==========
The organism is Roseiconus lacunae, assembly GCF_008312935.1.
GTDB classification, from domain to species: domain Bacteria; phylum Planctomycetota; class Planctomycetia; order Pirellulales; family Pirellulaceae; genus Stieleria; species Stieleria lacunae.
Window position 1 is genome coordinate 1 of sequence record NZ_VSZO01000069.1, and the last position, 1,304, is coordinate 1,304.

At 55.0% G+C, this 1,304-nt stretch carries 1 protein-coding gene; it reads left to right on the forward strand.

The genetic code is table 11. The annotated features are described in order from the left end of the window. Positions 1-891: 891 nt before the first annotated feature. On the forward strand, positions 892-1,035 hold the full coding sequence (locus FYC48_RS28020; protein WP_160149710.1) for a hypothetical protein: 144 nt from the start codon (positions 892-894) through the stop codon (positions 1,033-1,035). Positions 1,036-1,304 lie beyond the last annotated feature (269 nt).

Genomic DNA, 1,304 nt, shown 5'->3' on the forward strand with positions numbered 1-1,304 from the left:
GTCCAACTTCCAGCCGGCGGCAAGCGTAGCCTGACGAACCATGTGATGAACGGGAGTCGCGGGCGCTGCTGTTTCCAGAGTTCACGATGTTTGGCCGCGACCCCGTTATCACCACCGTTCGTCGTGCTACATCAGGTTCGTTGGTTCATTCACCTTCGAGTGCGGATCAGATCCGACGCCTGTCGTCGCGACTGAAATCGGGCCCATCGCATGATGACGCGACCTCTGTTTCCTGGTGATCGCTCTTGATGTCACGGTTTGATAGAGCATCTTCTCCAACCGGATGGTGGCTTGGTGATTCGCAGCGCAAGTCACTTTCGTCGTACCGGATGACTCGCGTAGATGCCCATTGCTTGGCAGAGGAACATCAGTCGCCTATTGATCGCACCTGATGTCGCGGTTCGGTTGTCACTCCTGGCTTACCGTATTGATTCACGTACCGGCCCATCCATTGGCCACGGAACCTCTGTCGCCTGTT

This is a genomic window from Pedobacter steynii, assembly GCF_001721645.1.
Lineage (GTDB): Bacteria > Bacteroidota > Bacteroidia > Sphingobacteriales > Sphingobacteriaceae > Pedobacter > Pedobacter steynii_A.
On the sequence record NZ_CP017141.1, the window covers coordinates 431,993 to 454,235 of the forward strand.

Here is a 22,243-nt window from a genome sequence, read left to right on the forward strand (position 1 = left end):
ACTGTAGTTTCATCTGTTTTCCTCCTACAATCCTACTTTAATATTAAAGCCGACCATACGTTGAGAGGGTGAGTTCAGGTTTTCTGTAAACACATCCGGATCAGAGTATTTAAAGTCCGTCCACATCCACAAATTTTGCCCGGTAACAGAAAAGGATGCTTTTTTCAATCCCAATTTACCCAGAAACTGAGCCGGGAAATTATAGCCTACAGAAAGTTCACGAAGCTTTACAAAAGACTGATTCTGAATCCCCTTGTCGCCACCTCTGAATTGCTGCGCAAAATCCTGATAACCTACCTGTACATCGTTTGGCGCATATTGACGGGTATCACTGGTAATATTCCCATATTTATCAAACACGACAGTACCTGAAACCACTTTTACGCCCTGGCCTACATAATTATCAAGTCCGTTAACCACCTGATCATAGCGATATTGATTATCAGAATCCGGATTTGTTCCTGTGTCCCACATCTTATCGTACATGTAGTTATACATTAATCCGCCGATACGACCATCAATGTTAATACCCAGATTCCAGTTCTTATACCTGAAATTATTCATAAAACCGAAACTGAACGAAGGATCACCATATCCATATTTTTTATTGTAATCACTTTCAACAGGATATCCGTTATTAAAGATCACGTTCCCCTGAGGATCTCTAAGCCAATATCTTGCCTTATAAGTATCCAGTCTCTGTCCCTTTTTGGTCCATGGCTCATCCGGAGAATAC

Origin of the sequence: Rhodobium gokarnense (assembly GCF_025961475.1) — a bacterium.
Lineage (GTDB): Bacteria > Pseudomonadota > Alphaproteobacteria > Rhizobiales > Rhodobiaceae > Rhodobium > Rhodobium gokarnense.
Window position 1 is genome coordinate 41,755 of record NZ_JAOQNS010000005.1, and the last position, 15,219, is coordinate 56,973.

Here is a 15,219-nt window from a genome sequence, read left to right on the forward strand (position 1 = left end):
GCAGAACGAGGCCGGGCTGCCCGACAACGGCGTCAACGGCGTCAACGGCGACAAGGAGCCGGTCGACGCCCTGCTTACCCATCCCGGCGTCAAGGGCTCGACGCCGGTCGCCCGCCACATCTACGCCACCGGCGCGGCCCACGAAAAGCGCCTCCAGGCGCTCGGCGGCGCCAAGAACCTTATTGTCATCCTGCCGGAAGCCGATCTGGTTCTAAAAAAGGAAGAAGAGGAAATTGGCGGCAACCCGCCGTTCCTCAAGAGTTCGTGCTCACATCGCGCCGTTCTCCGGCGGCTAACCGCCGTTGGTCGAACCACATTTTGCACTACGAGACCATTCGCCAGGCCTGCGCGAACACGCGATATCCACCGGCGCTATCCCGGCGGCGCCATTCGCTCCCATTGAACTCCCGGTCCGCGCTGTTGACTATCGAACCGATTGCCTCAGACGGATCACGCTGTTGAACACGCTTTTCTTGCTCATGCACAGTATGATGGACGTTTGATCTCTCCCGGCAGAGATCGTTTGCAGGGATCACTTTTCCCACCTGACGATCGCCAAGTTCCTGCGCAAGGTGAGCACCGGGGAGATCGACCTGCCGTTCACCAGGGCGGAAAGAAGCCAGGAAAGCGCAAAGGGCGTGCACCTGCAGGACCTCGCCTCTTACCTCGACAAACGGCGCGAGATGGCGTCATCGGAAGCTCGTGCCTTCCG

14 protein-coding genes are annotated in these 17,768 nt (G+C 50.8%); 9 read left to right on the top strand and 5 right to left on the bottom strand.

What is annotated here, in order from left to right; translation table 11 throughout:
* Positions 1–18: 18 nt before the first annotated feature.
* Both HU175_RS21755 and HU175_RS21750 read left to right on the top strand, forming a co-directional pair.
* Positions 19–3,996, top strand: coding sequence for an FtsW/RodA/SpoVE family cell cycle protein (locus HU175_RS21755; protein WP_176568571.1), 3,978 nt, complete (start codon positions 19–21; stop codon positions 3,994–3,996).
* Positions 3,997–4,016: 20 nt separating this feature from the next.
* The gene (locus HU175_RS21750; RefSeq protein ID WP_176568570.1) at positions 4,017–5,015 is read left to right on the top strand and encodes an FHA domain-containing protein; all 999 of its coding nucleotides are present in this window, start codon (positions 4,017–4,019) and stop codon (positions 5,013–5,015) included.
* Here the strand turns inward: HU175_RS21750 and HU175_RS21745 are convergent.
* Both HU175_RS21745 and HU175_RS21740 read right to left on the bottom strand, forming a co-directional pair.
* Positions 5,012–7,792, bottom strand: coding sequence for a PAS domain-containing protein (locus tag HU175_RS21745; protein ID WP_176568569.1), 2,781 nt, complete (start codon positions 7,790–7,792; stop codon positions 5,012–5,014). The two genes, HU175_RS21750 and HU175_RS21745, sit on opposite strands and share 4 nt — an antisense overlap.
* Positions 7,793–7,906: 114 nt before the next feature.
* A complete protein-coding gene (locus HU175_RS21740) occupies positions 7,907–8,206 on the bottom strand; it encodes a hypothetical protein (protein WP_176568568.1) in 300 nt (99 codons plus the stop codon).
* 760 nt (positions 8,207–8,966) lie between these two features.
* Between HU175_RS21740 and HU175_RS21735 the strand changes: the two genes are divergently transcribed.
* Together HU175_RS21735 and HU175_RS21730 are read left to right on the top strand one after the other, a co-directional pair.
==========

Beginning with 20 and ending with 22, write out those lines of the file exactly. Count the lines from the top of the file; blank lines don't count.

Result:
* Positions 1–18: 18 nt before the first annotated feature.
* Both HU175_RS21755 and HU175_RS21750 read left to right on the top strand, forming a co-directional pair.
* Positions 19–3,996, top strand: coding sequence for an FtsW/RodA/SpoVE family cell cycle protein (locus HU175_RS21755; protein WP_176568571.1), 3,978 nt, complete (start codon positions 19–21; stop codon positions 3,994–3,996).